The Rendezvous featured dances every Saturday night from the early spring of each year until Labor Day. It was a thrilling sight when one was halfway down the dugway and saw the strings of colored lights that lit up the outside of the dance hall. It featured a refreshment counter near the ticket booth with the tantalizing aroma of hamburgers filling the corner of the hall. There was a low fence where the men could stand and watch the dancers if they didn't have a dollar for a ticket. A large square pillar went through the center of the dance hall with all four sides being covered with mirrors. The ladies privy was connected with an enclosed passageway, a convenience that the women appreciated.
Every forth of July, Fred would entertain his guests with a fireworks display. The fireworks were shot from the rim of the canyon, directly over the dance hall. When they exploded in a cascade of glory, the canyon would echo and reverberate with the loud booms.
The Ross Dunn Orchestra was the most favorite band to play at Warm River. Dances were held up until about 1950. Fred never allowed alcohol inside the hall, but a brisk business was carried on out in the parking lot during prohibition. Jim Hoy who ran a still in the Greentimber area was one of the main suppliers of moonshine. Roller skating was done for a couple of summers in the early 60's.
For years Fred was an active fur trader for the Hudson Bay Fur Company. Buying furs at Warm River in the summer and during the winter he set up shop at St. Anthony, making a trip to Ashton once a week. In the late 1920's rabbit hats were very popular. Fred would pay 34 cents for a white or snowshoe hair, and 25 cents apiece for the common jackrabbit. The carcasses were sold for a nickel a pound to an Idaho produce company, who used the meat to make dog food. On a good day, a hunter could make twenty-five to fifty dollars, a good sum money for those days.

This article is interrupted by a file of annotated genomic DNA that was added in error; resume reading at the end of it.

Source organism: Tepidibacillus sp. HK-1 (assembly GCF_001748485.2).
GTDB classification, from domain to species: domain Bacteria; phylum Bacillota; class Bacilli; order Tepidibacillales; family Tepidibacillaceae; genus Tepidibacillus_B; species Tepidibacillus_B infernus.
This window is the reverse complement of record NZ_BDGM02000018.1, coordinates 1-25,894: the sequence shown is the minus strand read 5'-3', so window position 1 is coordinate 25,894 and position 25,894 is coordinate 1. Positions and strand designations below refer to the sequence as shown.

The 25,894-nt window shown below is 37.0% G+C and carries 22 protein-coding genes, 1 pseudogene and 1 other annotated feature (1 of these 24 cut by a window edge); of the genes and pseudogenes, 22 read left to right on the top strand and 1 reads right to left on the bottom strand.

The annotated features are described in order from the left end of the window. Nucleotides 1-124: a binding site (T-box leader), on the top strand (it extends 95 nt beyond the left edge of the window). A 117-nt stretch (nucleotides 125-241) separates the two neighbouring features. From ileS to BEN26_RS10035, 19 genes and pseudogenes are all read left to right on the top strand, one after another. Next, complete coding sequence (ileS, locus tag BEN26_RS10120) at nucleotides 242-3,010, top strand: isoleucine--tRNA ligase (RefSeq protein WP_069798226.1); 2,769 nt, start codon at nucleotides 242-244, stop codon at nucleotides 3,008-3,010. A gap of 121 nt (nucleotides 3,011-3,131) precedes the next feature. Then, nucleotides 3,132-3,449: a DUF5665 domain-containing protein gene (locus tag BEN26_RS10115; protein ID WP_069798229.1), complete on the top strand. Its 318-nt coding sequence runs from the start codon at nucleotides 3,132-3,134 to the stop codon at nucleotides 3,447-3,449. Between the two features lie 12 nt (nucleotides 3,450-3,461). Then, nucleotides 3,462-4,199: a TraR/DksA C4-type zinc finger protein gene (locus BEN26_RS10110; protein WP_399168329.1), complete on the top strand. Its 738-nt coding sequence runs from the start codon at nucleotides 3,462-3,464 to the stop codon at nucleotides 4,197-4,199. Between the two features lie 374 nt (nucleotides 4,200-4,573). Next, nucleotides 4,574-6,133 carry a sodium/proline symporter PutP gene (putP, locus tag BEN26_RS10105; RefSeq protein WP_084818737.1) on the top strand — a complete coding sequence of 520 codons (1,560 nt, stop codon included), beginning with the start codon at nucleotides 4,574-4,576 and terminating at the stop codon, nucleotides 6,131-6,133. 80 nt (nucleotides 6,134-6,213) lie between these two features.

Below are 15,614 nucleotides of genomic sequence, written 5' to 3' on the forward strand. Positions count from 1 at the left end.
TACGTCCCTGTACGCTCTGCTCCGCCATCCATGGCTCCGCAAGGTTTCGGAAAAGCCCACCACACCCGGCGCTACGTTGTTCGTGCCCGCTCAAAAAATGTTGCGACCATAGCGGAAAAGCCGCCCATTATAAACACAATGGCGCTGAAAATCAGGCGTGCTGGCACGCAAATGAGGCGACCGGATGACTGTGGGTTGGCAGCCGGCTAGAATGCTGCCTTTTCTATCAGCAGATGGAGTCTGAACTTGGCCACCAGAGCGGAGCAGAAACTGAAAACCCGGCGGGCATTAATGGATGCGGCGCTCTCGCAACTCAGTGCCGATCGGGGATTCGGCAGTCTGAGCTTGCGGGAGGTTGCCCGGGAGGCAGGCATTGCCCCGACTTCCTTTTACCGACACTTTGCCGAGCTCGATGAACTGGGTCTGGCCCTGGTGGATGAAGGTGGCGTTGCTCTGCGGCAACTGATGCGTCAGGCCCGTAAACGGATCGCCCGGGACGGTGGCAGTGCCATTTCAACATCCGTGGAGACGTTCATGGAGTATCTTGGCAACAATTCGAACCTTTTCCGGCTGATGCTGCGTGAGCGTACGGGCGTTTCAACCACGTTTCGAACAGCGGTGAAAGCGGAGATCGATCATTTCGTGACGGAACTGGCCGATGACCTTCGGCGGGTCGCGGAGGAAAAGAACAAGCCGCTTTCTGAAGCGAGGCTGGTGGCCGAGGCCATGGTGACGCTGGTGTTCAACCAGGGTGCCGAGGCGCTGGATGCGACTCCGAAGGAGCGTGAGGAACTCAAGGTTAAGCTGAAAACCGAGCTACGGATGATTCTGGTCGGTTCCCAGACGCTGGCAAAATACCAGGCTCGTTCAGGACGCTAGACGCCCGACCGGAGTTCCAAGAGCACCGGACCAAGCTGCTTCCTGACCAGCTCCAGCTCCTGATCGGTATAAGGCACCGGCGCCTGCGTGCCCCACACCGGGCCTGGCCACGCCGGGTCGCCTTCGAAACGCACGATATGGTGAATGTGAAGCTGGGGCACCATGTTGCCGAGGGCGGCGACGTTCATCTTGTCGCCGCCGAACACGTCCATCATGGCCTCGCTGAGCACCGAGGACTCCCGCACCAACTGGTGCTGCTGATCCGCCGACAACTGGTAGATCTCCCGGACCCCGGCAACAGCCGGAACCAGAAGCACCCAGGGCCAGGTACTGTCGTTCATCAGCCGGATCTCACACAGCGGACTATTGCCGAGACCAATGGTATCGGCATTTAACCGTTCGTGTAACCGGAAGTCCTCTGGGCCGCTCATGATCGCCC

For years, local men would help Fred put up ice off of Robinson Creek. Blocks would be sawed and stacked in an ice bunker, packed in sawdust to be kept into the summer.
Fred and Berta's son Harry graduated from South Fremont High School and attended the University of Idaho where he served as Student Body President and was active in ROTC. When World War II broke out, Harry served as a lieutenant colonel in the U.S. 3rd Army in the Battle of the Bulge under General George S. Patton. During his service he earned the Silver Star, Oak Leaf Cluster, and a Purple Heart.